By Gergő Fekete
When teaching and learning a foreign language in the communicative classroom, there is a natural tendency to focus a lot of class time on developing speaking skills. This is the area most learners are interested in working on, and it is often seen as the most dynamic, interactive part of the class.
Nothing beats the buzz of learners putting their heads together to discuss something in pairs or generate ideas, acting out role plays, or debating the pros and cons of an exciting, engaging topic.
Transferring the kinds of activities we do in the face-to-face classroom to the online one can be a challenge. However, what is most important to keep in mind is that you don’t have to be extremely tech-savvy, or the most knowledgeable about the latest teaching apps, to develop your learners’ speaking skills online in a meaningful way.
With this in mind, I’d like to share some of my favourite speaking activities for open class (ie not breakout rooms) that I’ve used in the online classroom.
Rename yourself in whatever video-conferencing software you are using, writing the first letter of an adjective that describes how you are feeling. For example:
Gergő, I’m feeling… d...
Ask the learners what word they think is missing (over time you can build up phrases to do this: ‘Are you feeling…?’, ‘Does it stand for…?’, ‘I think you might be feeling…’).
Once they have guessed correctly (or you have revealed the answer), the learners can change their own names and the class guesses their secret word. Depending on the size of the class, you can do this with all or some of the learners.
Nominate a learner at random and ask them to tell the class two things that fit into a category (eg ‘Tell us two things that are cold / two fruits / two animals that live in water’). The more proficient the learner, the more complex the category can be (eg ‘Tell us two things that we can do to help the environment’). When learners get used to this game, they can nominate another member of the class and ask them to name two things that fit in a category they create. This means the learners must listen carefully to each other and think on their toes.
This is a great way to revise and extend vocabulary and pronunciation. Remember to elicit or check the meaning of any lesser-known vocabulary with the whole class, and record this in the chat box for learners to write in their own notes.
This is even easier to conduct in an online class than in a face-to-face one, as learners don’t have to remember to bring anything into class! Ask your learners to find something in their house to present to the class in the main classroom. This might be:
Remember to encourage learners to ask questions to each other about their objects (or nominate them to do so). This can be set as a project over several weeks so that two or three learners give presentations each week.
Of course, learners don’t have to show anything personal if they don’t want to. Instead, they can find an image of something online to describe as if it were their own.
Screenshare part of an image (paste a shape over it on a slide, or zoom in very close to the image) and ask learners what it is. Over time, you can build up useful phrases for guessing:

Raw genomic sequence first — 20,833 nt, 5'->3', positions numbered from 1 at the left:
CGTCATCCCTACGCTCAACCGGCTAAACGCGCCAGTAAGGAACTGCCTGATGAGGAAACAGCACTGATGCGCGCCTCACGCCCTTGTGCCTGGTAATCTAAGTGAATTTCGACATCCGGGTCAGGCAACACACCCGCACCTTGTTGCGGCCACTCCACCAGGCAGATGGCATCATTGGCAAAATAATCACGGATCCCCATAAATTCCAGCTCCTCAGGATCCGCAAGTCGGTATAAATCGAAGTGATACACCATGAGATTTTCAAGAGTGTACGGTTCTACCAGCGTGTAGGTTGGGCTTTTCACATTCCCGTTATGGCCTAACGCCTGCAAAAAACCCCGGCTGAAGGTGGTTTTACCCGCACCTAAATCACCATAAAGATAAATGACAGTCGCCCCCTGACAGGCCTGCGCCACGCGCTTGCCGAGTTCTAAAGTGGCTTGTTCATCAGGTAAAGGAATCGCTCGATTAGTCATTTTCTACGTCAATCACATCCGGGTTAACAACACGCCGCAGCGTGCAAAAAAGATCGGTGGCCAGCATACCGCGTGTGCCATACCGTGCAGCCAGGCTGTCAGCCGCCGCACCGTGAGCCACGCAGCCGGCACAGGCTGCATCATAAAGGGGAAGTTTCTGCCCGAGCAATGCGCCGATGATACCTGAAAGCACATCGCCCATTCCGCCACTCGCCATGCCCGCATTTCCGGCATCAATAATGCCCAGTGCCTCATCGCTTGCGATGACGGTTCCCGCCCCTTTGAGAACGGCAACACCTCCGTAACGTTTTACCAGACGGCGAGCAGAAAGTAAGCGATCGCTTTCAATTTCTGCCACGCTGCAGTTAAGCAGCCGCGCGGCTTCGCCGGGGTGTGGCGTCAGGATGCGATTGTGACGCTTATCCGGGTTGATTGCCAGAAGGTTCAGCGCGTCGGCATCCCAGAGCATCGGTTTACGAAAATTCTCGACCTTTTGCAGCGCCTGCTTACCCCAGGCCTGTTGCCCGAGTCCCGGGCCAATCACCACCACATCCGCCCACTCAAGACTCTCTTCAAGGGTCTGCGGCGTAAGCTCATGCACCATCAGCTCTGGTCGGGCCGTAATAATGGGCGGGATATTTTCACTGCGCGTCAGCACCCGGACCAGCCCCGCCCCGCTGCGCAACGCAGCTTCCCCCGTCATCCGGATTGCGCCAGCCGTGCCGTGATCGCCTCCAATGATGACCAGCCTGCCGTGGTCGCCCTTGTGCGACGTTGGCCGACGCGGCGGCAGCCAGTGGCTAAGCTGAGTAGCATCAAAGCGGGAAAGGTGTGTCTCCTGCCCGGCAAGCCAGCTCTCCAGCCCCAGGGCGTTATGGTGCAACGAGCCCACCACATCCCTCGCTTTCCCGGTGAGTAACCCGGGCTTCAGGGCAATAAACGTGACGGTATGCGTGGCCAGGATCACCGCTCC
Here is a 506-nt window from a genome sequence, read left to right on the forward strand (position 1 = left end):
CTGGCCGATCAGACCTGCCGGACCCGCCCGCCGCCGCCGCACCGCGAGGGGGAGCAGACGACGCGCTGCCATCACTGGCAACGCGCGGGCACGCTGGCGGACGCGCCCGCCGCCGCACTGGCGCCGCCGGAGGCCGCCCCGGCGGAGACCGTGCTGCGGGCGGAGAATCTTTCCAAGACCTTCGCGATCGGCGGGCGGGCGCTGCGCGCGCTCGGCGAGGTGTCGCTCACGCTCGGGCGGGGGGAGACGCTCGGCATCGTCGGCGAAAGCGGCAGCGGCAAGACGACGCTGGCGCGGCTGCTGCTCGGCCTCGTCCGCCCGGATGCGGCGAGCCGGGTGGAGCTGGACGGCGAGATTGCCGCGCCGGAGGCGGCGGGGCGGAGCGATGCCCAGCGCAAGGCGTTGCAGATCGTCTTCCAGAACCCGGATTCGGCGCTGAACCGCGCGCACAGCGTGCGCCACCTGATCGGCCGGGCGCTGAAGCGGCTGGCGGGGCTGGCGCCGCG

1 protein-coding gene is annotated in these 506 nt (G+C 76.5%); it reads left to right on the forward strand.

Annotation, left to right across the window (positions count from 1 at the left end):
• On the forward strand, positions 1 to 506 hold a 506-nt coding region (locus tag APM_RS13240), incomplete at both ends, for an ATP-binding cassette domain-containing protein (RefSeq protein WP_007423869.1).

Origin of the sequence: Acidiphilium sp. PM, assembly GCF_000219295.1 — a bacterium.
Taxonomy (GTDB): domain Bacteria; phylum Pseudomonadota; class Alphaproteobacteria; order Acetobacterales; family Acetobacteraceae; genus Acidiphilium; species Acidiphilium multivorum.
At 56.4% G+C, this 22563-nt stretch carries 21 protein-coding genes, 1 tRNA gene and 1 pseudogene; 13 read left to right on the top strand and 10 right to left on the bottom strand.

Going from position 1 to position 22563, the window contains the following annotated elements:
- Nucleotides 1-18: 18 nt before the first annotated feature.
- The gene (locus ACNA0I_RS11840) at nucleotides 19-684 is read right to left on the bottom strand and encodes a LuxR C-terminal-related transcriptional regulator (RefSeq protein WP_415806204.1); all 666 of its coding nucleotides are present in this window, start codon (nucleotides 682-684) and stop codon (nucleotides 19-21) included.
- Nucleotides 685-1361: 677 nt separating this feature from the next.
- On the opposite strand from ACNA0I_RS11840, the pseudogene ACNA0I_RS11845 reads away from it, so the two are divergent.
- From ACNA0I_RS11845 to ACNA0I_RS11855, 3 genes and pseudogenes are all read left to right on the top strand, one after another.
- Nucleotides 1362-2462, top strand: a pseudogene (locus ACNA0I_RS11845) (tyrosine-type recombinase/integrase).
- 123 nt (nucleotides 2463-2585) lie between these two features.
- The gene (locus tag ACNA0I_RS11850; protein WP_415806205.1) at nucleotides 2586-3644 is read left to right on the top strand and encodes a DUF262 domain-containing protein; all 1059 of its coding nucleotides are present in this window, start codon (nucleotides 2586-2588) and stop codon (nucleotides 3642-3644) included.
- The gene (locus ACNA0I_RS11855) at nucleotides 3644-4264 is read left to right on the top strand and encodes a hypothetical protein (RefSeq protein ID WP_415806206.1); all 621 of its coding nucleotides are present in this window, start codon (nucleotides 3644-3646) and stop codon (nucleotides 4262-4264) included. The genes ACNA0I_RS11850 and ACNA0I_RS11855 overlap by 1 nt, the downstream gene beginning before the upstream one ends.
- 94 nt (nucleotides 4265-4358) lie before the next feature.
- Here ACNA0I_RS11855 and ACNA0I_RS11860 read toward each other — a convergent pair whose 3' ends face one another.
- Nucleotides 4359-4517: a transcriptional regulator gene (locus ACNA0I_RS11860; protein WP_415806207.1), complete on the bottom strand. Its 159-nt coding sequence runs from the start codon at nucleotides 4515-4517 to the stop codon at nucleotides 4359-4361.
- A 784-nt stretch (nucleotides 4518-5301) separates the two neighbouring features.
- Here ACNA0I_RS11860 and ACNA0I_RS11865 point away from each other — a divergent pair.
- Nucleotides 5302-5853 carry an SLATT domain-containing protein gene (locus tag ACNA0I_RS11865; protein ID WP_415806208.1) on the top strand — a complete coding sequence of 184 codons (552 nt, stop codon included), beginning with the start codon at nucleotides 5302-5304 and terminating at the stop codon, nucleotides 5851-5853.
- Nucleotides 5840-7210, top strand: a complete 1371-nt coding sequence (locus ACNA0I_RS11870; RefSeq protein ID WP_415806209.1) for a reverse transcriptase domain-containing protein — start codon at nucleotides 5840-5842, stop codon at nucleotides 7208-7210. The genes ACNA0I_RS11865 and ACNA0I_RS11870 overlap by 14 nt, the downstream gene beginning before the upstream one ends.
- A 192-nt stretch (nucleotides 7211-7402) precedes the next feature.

The idea here is not necessarily to get the right answer, but to practise this language and interact with each other, so ensure learners are listening to one another by nominating them at random and asking if they agree with what the last learner said and what their guess is. An alternative is to show parts of a famous quote, or incomplete sentences with key words missing.
Open-class discussions after breakout room work can be made more engaging when learners need to decide on something, eg the five best inventions of all time. Learners should all make their own lists, then discuss, compare and agree on five in small breakout room groups. Following this, groups nominate a speaker to describe or share their group list with the whole class. These can all be discussed until the class has agreed on the top five. Encourage learners to disagree and justify their ideas. Help build up their language, but allow room for fluency (especially if they get passionate).
Ask one learner to start a story, then nominate another one in the chat box to continue it with a set phrase (eg ‘Yes, but...’, ‘Yes, and…’, ‘Suddenly…’) until you have built up a story. Let them know they can be as imaginative as they want, and add something yourself to inject life into the story if it starts to sound dull.
There are many more ways to encourage and develop speaking in open class discussion, and I highly recommend experimenting and having fun with activities like those above to discover what does and doesn’t work for your learners.
You can find further ideas on the above, and more, in the following Trinity Teach English Online units:
To get an idea of what the course is like, try our free sample unit containing examples of videos, interactive tasks, texts, and lesson packs from across the 10 units.
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Article by Gergő Fekete
Gergő Fekete is a teacher and trainer based in Budapest, Hungary.